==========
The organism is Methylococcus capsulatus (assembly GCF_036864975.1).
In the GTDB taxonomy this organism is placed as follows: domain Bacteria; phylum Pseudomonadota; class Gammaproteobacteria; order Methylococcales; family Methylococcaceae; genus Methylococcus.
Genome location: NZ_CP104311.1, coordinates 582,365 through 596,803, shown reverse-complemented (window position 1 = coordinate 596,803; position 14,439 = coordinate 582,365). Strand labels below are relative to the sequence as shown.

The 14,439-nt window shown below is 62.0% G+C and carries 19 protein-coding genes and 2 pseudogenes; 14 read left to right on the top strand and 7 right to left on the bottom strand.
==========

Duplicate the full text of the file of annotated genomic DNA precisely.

The organism is Methylococcus capsulatus (assembly GCF_036864975.1).
In the GTDB taxonomy this organism is placed as follows: domain Bacteria; phylum Pseudomonadota; class Gammaproteobacteria; order Methylococcales; family Methylococcaceae; genus Methylococcus.
Genome location: NZ_CP104311.1, coordinates 582,365 through 596,803, shown reverse-complemented (window position 1 = coordinate 596,803; position 14,439 = coordinate 582,365). Strand labels below are relative to the sequence as shown.

The 14,439-nt window shown below is 62.0% G+C and carries 19 protein-coding genes and 2 pseudogenes; 14 read left to right on the top strand and 7 right to left on the bottom strand.